When the novel coronavirus arrived in Canada last spring, Sandy Holmberg noticed a new trend emerging amongst potential customers.
People weary of isolating indoors were inundating the social media pages for Sunnynook Farms – the acreage she owns and operates with husband, Craig, and their three daughters – with requests to visit the operation.
It’s not something they had typically done in the past, but seeing an opportunity to expand their customer base, they embraced the enthusiasm, welcoming people to tour the farm in a safe, socially distanced manner.
“My plan is to let consumers tell me what it is that they want to see,” Sandy said. “Because if you listen, they’ll let you know.”
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Allowing people on site provided them a chance to educate consumers on how food is grown, and the importance of supporting local producers.
“They’ve been asking about that for a while, getting into their heads where does this come from, how is it grown, who grows it, what do you utilize,” Sandy said. “That trickles down into other things, like clothing. Anything that you bring in your house now, people are questioning how it gets there and if it’s ethically brought in, so it’s the same with food.”
The Holmbergs have been farming on their property in Echo Bay, a community east of Sault Ste. Marie, since 2012, when they purchased the acreage from Craig’s parents, who started the farm as a dairy enterprise in the early 1960s.
Sunnynook’s staple crop is the horse hay they grow on 200 acres every year. But they also produce free-range, pasture-raised beef and pork products, along with a wide variety of produce and preserves that they sell at the farmgate and the local farmers market.
They additionally stock products from other Northern Ontario producers, including Makwa Honey and Mountain Maple Products.
Four years ago, committed to providing transparency about where its products come from, a Sault restaurant, The Breakfast Pig, approached Sunnynook about sourcing their pork. Since then, the farm has begun supplying a number of other local eateries with their products.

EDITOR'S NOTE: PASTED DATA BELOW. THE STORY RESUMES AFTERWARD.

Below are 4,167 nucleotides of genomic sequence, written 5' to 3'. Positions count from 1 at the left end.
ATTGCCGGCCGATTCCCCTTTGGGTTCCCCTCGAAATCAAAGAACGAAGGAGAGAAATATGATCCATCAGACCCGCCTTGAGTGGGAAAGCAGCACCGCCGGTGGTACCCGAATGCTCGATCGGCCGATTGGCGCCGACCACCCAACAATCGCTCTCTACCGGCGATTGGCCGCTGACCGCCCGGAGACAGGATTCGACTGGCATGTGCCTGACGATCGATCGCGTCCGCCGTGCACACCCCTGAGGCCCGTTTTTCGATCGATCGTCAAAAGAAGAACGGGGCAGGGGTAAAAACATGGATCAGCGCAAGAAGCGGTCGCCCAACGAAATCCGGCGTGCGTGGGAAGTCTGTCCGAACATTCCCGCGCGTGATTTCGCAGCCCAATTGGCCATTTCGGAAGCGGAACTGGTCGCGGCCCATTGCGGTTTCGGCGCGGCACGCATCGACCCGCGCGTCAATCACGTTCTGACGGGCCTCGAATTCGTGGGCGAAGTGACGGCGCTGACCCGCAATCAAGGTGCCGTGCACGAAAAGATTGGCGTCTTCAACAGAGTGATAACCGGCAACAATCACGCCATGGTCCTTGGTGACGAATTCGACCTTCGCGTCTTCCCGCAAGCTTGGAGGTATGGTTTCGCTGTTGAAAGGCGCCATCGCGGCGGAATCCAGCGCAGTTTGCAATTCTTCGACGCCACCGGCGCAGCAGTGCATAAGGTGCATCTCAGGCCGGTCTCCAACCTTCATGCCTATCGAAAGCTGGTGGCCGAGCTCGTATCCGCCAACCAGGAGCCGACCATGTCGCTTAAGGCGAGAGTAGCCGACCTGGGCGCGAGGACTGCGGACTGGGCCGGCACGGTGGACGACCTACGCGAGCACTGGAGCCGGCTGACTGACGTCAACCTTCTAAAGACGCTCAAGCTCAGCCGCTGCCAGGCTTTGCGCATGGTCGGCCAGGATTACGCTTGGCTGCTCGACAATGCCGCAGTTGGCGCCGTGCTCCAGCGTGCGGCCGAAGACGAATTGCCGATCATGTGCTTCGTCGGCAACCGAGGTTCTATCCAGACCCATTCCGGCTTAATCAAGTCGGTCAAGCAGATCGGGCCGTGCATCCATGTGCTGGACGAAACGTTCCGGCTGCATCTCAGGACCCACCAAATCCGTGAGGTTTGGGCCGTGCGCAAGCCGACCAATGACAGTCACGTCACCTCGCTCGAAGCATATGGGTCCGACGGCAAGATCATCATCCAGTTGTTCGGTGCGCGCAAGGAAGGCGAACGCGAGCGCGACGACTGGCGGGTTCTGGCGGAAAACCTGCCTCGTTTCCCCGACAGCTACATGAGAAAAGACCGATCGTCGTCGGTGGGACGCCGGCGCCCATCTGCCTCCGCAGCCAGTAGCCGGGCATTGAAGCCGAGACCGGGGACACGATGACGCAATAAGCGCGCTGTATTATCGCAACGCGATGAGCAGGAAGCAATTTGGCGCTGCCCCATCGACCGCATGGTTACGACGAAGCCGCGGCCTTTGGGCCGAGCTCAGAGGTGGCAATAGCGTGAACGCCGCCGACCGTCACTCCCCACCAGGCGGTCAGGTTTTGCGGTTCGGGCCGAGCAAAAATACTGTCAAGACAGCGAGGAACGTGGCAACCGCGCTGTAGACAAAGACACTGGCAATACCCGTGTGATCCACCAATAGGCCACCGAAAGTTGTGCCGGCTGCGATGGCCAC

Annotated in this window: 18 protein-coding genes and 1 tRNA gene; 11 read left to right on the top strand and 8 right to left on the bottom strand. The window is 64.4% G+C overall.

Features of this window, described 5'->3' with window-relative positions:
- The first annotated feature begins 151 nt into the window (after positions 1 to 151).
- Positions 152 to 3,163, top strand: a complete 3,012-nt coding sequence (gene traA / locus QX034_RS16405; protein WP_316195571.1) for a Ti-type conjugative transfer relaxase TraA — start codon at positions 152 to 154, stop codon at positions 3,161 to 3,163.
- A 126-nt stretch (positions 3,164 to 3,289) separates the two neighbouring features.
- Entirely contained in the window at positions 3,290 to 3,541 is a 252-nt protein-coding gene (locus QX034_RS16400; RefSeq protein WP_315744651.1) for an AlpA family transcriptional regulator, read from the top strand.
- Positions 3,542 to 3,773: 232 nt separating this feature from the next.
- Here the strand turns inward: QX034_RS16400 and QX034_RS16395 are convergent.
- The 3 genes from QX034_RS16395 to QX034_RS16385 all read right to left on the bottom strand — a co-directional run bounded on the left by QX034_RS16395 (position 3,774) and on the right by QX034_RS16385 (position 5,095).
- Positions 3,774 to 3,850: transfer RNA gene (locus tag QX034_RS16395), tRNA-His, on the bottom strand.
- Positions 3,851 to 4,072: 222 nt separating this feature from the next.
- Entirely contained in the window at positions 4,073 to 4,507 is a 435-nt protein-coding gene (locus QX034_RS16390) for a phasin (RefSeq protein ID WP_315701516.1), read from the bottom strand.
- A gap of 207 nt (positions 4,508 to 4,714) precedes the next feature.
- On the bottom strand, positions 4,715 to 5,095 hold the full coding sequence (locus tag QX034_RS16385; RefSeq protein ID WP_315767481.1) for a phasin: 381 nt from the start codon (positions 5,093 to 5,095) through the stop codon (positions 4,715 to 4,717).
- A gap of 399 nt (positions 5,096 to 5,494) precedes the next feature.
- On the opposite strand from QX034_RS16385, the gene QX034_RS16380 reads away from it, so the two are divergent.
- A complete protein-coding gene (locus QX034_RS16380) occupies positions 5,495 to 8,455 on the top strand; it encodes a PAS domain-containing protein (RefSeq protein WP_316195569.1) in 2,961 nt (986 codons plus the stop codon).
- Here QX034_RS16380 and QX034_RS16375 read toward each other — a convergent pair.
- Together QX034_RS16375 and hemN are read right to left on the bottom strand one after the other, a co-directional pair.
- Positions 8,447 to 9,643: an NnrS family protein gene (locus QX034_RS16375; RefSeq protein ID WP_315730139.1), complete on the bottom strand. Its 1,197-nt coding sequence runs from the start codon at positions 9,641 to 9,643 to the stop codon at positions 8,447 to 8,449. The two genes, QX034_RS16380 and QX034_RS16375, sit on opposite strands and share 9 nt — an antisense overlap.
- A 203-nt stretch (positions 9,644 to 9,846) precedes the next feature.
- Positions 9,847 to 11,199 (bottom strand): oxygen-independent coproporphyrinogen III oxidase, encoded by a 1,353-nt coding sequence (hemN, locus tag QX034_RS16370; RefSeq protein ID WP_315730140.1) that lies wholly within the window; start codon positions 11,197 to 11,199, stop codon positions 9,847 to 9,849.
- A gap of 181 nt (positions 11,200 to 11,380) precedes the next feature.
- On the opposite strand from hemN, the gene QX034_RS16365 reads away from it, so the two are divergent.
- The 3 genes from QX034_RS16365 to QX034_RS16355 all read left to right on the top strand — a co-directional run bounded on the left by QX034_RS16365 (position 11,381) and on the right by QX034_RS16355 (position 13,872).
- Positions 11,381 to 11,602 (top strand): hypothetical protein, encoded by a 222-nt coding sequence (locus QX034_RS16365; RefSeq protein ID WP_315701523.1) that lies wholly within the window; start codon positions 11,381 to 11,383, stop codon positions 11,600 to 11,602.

“Some people don’t want to put a face to the name of the animals they’re about to eat, but some people do,” Sandy said. “So we try to cater to everybody.”
The farm is run on a no-waste system. Any produce that’s not fit for human consumption is returned to the farm and fed to the pigs.
But high-quality, unsold produce is gathered and distributed to soup kitchens, halfway houses, women’s shelters, and other charitable organizations through Connect the Dots, a non-profit program run by founder Tim Kelly.
“He took the legwork away from the farmers, which is nice,” Sandy said. “He comes and gets what we can give him and divvies it out.”
In the first year alone, Sandy estimated, Sunnynook donated 7,000 pounds of produce through the program.
Both Sandy and Craig maintain off-farm careers – Sandy in law, and Craig as a long-haul trucker – but with the recent success of the on-farm tours, Sandy said, they envision expanding their operation in the future.
That might include processing specialty cuts of meats, or growing the agricultural tourism side of the farm.
However it endures, Sandy said, a thoughtful approach as stewards of the land will remain at the forefront of their business.
“The nice thing about the farm is that we can change directions, as long as we take care of the land and the animals,” Sandy said.
“We can change our minds if we think it’s going to be profitable, or go with the ebbs and flows of how things change.”Since launching in 1986, the Northern Ontario Business Awards has become the largest annual gathering of its kind in Northern Ontario. These awards serve to heighten the visibility and influence of business in the North and bring peer recognition to the business leaders who create prosperity and economic growth.